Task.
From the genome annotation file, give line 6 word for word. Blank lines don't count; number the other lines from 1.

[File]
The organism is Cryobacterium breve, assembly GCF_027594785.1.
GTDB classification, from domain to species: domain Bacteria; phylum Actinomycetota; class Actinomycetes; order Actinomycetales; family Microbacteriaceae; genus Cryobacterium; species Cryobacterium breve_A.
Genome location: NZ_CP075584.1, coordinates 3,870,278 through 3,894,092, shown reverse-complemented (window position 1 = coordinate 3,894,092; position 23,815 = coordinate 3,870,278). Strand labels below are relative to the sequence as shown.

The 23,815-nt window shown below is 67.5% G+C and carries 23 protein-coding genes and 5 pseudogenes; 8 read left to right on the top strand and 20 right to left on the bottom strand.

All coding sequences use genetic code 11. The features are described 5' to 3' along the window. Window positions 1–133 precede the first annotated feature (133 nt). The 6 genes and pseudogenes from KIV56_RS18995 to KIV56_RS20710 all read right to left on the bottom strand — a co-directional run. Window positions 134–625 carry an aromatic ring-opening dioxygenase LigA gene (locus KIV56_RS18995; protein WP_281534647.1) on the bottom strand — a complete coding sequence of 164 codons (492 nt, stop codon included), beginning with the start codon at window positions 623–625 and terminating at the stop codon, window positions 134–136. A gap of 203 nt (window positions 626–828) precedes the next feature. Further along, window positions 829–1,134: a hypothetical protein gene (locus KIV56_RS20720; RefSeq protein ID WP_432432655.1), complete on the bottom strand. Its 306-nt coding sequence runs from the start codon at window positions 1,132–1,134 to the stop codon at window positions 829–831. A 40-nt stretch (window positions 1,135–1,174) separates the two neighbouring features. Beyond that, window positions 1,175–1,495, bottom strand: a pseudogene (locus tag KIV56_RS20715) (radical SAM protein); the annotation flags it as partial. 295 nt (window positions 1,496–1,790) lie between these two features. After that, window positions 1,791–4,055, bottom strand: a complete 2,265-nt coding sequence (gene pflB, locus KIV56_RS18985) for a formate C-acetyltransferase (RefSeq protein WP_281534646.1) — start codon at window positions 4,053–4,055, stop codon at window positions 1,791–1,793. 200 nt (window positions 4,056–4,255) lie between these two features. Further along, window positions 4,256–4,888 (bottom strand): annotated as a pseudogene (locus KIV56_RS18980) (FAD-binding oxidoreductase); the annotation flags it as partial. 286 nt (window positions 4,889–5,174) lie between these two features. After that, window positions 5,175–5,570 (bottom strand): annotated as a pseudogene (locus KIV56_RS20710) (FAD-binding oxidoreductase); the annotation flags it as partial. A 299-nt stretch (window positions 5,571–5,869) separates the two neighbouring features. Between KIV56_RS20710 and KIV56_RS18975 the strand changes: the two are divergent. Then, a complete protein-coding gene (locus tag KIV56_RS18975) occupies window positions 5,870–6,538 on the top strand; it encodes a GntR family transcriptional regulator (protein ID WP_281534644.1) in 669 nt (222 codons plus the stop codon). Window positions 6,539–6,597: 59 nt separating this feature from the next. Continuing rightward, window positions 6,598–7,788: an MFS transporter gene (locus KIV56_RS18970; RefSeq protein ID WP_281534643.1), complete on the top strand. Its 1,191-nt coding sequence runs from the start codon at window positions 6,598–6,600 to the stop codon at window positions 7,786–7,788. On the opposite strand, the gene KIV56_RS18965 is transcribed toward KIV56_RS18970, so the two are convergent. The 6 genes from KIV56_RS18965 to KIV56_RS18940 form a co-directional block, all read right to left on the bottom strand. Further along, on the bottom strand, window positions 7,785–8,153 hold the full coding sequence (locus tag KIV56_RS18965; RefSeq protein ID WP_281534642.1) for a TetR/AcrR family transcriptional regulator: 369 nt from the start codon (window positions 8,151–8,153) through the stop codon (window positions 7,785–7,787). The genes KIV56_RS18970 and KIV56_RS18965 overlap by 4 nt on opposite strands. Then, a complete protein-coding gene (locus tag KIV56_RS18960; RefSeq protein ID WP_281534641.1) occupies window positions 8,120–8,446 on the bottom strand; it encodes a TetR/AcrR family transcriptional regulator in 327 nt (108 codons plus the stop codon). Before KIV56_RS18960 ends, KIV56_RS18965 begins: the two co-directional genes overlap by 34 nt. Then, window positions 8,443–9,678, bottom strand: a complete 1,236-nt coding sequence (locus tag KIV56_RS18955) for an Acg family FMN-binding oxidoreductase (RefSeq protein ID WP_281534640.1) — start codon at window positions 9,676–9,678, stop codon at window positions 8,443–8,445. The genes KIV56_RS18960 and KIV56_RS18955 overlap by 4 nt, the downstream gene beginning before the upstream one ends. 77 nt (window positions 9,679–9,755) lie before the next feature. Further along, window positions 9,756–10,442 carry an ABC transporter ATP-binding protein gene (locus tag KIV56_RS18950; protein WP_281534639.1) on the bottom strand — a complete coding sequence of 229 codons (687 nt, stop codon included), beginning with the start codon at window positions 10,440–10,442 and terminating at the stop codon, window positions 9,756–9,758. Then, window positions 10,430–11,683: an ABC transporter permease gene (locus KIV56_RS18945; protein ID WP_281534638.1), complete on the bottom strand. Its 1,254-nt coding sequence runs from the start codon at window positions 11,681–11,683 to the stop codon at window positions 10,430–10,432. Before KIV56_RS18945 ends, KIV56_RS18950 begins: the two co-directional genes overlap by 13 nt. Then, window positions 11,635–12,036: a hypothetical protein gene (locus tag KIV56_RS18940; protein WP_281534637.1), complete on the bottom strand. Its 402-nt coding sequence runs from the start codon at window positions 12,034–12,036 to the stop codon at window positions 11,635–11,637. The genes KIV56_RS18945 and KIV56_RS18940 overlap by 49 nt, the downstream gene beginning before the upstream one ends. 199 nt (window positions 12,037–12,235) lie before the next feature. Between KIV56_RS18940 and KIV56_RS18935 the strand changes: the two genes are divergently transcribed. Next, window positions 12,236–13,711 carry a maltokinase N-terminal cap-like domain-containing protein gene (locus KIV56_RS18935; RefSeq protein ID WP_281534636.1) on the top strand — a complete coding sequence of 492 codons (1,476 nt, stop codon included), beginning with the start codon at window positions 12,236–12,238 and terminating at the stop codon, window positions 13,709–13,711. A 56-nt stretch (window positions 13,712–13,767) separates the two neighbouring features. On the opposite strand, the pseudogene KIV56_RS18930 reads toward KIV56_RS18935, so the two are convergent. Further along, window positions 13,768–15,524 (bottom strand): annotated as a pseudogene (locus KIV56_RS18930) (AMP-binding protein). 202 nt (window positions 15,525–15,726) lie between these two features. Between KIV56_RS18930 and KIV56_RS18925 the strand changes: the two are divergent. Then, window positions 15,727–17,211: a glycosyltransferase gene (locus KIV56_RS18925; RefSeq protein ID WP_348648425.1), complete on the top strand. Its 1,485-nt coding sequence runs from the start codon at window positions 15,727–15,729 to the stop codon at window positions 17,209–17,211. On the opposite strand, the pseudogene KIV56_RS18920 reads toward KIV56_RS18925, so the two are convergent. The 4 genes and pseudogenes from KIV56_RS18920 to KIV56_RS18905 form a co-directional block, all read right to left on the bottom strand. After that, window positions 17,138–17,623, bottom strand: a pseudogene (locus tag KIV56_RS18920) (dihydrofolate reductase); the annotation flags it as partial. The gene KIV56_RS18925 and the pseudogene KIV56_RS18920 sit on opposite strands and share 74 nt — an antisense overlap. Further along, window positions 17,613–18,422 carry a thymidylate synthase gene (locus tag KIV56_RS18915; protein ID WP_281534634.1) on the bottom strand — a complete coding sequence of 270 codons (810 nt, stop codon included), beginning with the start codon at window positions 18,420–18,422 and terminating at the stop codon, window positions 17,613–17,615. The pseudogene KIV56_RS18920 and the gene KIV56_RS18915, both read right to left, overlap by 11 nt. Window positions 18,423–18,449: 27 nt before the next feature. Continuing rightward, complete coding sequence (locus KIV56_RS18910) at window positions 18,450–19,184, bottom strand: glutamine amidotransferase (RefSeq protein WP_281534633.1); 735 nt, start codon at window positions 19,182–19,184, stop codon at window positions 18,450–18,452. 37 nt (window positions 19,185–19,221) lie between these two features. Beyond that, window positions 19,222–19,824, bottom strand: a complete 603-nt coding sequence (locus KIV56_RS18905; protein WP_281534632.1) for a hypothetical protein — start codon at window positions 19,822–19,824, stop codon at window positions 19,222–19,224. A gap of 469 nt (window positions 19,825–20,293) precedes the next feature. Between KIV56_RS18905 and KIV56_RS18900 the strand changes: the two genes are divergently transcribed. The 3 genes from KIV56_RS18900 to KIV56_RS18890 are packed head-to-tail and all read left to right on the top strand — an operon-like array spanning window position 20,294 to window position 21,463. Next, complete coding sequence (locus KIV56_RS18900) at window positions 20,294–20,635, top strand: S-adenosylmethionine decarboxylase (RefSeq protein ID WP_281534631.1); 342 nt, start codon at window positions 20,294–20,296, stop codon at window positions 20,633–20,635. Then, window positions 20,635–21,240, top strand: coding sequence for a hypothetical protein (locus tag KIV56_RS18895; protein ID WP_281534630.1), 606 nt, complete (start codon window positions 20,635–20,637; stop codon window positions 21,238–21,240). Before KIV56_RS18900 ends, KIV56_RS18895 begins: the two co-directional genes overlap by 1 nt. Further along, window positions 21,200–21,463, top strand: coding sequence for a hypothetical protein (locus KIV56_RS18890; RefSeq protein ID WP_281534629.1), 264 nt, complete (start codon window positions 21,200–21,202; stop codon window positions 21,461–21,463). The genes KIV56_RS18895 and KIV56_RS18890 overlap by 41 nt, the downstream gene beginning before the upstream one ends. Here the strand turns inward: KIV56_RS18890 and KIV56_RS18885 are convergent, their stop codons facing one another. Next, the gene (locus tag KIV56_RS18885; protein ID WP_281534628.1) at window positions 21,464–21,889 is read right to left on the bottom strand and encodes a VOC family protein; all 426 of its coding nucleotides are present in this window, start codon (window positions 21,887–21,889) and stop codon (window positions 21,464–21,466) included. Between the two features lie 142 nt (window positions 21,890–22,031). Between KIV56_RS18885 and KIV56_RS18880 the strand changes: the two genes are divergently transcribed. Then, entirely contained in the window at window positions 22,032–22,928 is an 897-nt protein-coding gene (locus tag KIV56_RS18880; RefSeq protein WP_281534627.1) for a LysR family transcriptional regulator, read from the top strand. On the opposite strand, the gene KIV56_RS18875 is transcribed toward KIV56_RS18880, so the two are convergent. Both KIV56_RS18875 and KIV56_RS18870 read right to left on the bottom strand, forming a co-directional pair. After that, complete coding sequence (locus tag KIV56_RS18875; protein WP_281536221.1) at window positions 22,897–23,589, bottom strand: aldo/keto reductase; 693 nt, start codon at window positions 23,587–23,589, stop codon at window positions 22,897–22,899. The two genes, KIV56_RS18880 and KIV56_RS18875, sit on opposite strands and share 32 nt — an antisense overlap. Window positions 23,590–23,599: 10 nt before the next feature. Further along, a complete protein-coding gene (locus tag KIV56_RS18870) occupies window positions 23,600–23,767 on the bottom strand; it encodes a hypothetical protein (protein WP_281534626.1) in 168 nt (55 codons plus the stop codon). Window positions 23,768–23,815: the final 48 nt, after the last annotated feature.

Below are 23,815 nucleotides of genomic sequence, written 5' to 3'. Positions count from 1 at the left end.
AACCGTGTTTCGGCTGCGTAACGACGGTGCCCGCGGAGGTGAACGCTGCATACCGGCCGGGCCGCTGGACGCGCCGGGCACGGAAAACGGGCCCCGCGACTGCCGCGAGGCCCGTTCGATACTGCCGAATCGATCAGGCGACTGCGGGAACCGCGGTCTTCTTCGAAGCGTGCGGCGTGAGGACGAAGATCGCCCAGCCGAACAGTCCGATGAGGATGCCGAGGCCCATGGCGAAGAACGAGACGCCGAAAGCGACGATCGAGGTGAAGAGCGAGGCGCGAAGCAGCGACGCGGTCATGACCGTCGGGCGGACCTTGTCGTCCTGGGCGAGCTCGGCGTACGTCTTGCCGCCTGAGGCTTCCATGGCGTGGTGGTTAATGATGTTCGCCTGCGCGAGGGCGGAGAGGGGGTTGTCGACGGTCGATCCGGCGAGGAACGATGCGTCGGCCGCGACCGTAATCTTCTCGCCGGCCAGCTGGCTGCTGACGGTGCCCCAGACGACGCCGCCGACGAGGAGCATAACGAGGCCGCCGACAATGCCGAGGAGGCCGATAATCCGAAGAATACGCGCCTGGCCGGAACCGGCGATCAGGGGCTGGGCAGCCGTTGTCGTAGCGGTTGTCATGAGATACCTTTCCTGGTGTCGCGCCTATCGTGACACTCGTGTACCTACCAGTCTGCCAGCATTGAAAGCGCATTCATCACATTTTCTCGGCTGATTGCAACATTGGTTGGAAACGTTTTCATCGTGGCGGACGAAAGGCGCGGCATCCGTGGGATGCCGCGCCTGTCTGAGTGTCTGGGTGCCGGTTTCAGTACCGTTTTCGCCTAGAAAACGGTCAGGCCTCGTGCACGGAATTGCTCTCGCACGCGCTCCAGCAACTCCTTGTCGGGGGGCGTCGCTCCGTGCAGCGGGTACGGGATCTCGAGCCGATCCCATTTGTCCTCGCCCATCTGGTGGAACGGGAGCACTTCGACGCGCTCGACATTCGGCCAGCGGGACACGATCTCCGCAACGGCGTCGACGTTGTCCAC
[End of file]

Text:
Below are 23,815 nucleotides of genomic sequence, written 5' to 3'. Positions count from 1 at the left end.